She's Unlocking the Potential of Botswana's Land - OZY | A Modern Media Company

She's Unlocking the Potential of Botswana's Land

She's Unlocking the Potential of Botswana's Land

By Nick Dall

Amanda Aminah Masire is connecting Botswana’s farms with tech and government aid. Now she’s taking horticulture-in-a-box continental.
SourceAlvaro Tapia Hidalgo for OZY


Because Amanda Aminah Masire knows economic success starts with food.

By Nick Dall

Seisa's rape crops

A successful harvest of rapeseed on Mookodi Modimoosi Seisa’s farm.

Mookodi Modimoosi Seisa had long dreamed of expanding into irrigated horticulture on his 40-acre farm near Shoshong, Botswana. His dreams rapidly became reality when, in 2018, he engaged the services of Amanda Aminah Masire’s firm, Greenhouse Technologies. Masire helped him write the business plan that secured a 200,000 pula ($18,000) government grant, and she supplied the equipment and know-how to make it happen. Barely a year later, Seisa has sold crops of spinach, rapeseed, tomatoes, beetroot and green pepper to local supermarkets. Were it not for unforeseen water shortages that decimated his cabbage crop, he would have broken even already.

“I would recommend Amanda to anyone at any time,” says Seisa. “She knows her stuff.”

Masire, 41, founded her company in 2011 after scrutinizing that year’s budget speech. It was obvious, she remembers, that agriculture was where the money was: “There were so many incentives that no one was taking advantage of.” Instead of going into farming herself — she and Botswana’s baking sun have never really jelled — she set about plugging the gap between farmers and government with a company that provided everything from consultancy to cucumber seed. Between 2013 and 2018, Greenhouse Technologies’ “horticulture in a box” solution helped 430 Botswanans to become farmers. In the process, she’s reduced the country’s reliance on imported fruits and vegetables to the tune of 2,100 acres of productive land.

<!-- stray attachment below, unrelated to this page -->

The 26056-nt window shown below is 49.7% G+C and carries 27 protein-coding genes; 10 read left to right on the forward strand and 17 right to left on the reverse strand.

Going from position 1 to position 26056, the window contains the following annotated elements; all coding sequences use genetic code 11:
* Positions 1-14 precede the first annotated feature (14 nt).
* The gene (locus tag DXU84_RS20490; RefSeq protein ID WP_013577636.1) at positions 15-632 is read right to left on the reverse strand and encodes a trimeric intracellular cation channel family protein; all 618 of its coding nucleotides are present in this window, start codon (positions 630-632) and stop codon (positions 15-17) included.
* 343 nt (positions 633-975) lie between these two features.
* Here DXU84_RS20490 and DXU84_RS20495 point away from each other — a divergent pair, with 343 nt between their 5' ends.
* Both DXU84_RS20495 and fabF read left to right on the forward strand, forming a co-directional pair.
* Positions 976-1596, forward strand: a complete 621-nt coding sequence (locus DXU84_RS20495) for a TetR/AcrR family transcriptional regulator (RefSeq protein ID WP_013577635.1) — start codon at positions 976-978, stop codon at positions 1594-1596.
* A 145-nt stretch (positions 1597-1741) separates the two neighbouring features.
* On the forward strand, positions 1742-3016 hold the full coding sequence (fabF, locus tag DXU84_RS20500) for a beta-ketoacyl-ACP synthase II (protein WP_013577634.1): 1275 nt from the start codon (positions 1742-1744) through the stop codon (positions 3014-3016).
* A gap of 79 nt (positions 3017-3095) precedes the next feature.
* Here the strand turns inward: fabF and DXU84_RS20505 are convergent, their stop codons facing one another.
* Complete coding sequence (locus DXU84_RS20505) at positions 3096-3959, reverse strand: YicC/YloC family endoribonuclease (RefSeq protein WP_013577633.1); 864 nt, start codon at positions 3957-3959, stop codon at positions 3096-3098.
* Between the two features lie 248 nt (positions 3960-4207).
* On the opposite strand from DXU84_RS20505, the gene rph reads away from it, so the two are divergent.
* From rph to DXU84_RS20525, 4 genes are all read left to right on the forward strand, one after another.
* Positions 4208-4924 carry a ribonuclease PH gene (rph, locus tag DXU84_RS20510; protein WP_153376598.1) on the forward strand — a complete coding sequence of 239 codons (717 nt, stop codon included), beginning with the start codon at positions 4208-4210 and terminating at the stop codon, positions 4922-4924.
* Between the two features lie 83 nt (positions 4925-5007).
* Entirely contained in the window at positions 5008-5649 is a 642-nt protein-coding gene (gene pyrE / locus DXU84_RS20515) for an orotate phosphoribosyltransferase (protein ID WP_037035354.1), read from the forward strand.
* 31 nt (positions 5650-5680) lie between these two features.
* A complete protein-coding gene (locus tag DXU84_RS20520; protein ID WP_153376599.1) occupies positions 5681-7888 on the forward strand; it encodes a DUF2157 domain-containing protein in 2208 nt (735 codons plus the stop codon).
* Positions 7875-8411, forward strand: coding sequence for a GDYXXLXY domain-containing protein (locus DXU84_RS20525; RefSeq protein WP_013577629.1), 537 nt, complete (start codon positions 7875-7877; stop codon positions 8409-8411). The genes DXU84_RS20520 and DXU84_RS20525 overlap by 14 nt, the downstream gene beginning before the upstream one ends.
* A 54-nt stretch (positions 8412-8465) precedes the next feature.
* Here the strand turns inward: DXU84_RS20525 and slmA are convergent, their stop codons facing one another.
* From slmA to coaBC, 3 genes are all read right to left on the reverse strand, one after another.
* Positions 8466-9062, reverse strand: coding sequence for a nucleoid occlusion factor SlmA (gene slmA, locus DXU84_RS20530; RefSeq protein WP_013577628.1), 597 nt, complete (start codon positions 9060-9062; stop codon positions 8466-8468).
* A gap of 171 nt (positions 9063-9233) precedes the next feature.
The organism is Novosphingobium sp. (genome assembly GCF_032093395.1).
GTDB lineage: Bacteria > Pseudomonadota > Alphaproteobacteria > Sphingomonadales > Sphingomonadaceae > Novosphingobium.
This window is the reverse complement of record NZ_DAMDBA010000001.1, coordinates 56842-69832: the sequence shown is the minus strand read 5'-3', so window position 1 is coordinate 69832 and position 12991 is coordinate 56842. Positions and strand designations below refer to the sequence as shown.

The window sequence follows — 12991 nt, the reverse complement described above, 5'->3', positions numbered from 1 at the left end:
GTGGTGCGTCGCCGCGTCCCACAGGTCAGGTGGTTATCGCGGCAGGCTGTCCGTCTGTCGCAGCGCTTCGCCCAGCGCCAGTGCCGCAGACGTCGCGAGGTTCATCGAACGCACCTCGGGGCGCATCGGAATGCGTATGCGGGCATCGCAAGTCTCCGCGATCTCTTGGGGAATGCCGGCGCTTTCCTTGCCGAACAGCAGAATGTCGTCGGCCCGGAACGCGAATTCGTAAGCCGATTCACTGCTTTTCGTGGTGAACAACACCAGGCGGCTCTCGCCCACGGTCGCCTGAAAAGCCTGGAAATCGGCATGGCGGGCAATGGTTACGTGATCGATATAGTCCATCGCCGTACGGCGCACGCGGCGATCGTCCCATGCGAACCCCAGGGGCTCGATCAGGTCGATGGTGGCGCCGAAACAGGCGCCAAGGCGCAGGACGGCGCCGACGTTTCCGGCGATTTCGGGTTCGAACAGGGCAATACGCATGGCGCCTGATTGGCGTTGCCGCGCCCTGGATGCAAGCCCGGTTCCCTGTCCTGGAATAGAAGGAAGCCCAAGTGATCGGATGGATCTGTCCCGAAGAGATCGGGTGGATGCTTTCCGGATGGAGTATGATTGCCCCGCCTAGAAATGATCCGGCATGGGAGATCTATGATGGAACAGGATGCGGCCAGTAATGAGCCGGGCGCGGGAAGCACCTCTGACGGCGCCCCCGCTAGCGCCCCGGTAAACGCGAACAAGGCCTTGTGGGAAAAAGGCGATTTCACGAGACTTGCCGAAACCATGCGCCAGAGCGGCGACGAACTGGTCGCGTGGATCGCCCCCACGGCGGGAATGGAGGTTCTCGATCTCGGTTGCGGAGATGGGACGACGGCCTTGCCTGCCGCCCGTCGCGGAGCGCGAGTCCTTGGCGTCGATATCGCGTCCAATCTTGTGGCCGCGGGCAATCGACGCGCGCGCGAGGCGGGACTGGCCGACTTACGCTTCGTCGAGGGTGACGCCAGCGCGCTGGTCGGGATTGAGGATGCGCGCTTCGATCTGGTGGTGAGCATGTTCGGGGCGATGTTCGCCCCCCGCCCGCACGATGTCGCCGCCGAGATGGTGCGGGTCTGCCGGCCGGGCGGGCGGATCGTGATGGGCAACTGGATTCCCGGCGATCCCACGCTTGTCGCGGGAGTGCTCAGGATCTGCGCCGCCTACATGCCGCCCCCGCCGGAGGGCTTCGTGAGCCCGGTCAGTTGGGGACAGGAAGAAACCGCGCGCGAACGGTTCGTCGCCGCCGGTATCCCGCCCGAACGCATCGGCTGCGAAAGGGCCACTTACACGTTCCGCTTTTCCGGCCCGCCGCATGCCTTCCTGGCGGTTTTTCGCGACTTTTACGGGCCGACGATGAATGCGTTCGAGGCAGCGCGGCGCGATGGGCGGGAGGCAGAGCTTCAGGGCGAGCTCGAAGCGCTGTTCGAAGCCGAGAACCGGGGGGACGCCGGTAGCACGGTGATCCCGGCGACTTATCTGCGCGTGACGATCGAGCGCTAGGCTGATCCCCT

“Greenhouse technology is the Rolls-Royce of horticulture,” Masire explains, but Botswana is still driving Toyotas.

Masire has both agriculture (her mom’s a chicken farmer) and entrepreneurship (her grandparents were businesspeople) in her blood. At teacher-training college, she recalls stockpiling one of the two pints of long-life milk she was given every day. Before long she was bartering with the boys — three cigarettes equaled one pint — to increase her stash. Selling the milk provided a steady stream of pocket money, even if her roommate did complain about living in a warehouse.

Later, she augmented her teacher’s salary by setting up a meter-phone business (cellphones serving as public phones) on the side. And then she took advantage of a government finance model to buy her own purpose-built preschool within a block of flats. When she sold it four years later, she doubled her money — “not because I am a super-smart businesswoman,” but because property is always a solid investment.


Masire’s family and friends thought she was mad to sell, but she was having none of it. “People don’t like change,” she says. “But I do. Monotony is not good for the mind.” Besides, she had a new business plan up her sleeve: Greenhouse Technologies. Acknowledging that she knew little about vegetable farming, Masire’s first move was to hire a horticulturist and an irrigation specialist. She could afford to pay the university graduates only a basic salary, but she urged them to “make their money by going the extra mile.”